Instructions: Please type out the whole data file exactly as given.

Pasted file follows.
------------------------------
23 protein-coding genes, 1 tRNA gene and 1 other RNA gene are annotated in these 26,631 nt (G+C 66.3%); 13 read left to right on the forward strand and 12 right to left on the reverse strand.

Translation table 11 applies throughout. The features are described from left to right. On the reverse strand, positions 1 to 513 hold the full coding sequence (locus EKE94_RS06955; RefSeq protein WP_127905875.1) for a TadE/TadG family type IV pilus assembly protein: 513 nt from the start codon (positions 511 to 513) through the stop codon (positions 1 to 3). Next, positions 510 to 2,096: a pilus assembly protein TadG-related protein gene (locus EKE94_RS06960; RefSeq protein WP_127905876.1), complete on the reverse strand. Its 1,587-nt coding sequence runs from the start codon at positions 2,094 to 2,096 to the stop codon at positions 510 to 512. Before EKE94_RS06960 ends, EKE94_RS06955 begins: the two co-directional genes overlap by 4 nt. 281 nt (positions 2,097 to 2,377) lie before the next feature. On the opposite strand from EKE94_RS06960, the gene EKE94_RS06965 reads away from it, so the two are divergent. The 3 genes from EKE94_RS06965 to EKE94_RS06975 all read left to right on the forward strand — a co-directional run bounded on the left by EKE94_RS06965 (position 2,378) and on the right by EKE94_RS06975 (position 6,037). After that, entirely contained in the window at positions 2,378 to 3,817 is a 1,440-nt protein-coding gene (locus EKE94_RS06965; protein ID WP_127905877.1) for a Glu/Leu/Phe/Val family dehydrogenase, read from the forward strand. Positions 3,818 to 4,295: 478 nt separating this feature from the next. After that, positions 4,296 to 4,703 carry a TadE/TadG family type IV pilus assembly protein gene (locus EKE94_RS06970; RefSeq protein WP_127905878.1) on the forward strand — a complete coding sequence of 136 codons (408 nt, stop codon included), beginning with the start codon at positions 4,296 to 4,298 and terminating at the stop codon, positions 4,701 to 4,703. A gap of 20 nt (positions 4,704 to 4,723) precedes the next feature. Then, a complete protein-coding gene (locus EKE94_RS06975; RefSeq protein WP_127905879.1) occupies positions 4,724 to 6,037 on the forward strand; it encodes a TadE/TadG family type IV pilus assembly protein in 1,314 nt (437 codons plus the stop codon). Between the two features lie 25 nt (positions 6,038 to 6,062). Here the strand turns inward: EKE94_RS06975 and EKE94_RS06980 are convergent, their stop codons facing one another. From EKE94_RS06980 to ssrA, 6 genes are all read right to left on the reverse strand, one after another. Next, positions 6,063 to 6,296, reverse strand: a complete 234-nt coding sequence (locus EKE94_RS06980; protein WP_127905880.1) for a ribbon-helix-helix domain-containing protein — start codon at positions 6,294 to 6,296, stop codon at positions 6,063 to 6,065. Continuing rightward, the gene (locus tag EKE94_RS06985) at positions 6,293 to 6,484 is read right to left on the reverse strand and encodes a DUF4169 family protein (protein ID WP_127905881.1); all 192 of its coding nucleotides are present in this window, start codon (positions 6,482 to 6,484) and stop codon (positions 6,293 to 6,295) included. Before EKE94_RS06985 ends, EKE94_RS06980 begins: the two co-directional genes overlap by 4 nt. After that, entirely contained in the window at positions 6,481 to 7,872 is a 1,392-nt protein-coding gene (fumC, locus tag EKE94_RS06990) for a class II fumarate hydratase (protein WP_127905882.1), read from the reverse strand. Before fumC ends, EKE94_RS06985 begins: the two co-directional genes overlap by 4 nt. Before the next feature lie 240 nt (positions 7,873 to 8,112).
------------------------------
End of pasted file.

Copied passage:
23 protein-coding genes, 1 tRNA gene and 1 other RNA gene are annotated in these 26,631 nt (G+C 66.3%); 13 read left to right on the forward strand and 12 right to left on the reverse strand.

Translation table 11 applies throughout. The features are described from left to right. On the reverse strand, positions 1 to 513 hold the full coding sequence (locus EKE94_RS06955; RefSeq protein WP_127905875.1) for a TadE/TadG family type IV pilus assembly protein: 513 nt from the start codon (positions 511 to 513) through the stop codon (positions 1 to 3). Next, positions 510 to 2,096: a pilus assembly protein TadG-related protein gene (locus EKE94_RS06960; RefSeq protein WP_127905876.1), complete on the reverse strand. Its 1,587-nt coding sequence runs from the start codon at positions 2,094 to 2,096 to the stop codon at positions 510 to 512. Before EKE94_RS06960 ends, EKE94_RS06955 begins: the two co-directional genes overlap by 4 nt. 281 nt (positions 2,097 to 2,377) lie before the next feature. On the opposite strand from EKE94_RS06960, the gene EKE94_RS06965 reads away from it, so the two are divergent. The 3 genes from EKE94_RS06965 to EKE94_RS06975 all read left to right on the forward strand — a co-directional run bounded on the left by EKE94_RS06965 (position 2,378) and on the right by EKE94_RS06975 (position 6,037). After that, entirely contained in the window at positions 2,378 to 3,817 is a 1,440-nt protein-coding gene (locus EKE94_RS06965; protein ID WP_127905877.1) for a Glu/Leu/Phe/Val family dehydrogenase, read from the forward strand. Positions 3,818 to 4,295: 478 nt separating this feature from the next. After that, positions 4,296 to 4,703 carry a TadE/TadG family type IV pilus assembly protein gene (locus EKE94_RS06970; RefSeq protein WP_127905878.1) on the forward strand — a complete coding sequence of 136 codons (408 nt, stop codon included), beginning with the start codon at positions 4,296 to 4,298 and terminating at the stop codon, positions 4,701 to 4,703. A gap of 20 nt (positions 4,704 to 4,723) precedes the next feature. Then, a complete protein-coding gene (locus EKE94_RS06975; RefSeq protein WP_127905879.1) occupies positions 4,724 to 6,037 on the forward strand; it encodes a TadE/TadG family type IV pilus assembly protein in 1,314 nt (437 codons plus the stop codon). Between the two features lie 25 nt (positions 6,038 to 6,062). Here the strand turns inward: EKE94_RS06975 and EKE94_RS06980 are convergent, their stop codons facing one another. From EKE94_RS06980 to ssrA, 6 genes are all read right to left on the reverse strand, one after another. Next, positions 6,063 to 6,296, reverse strand: a complete 234-nt coding sequence (locus EKE94_RS06980; protein WP_127905880.1) for a ribbon-helix-helix domain-containing protein — start codon at positions 6,294 to 6,296, stop codon at positions 6,063 to 6,065. Continuing rightward, the gene (locus tag EKE94_RS06985) at positions 6,293 to 6,484 is read right to left on the reverse strand and encodes a DUF4169 family protein (protein ID WP_127905881.1); all 192 of its coding nucleotides are present in this window, start codon (positions 6,482 to 6,484) and stop codon (positions 6,293 to 6,295) included. Before EKE94_RS06985 ends, EKE94_RS06980 begins: the two co-directional genes overlap by 4 nt. After that, entirely contained in the window at positions 6,481 to 7,872 is a 1,392-nt protein-coding gene (fumC, locus tag EKE94_RS06990) for a class II fumarate hydratase (protein WP_127905882.1), read from the reverse strand. Before fumC ends, EKE94_RS06985 begins: the two co-directional genes overlap by 4 nt. Before the next feature lie 240 nt (positions 7,873 to 8,112).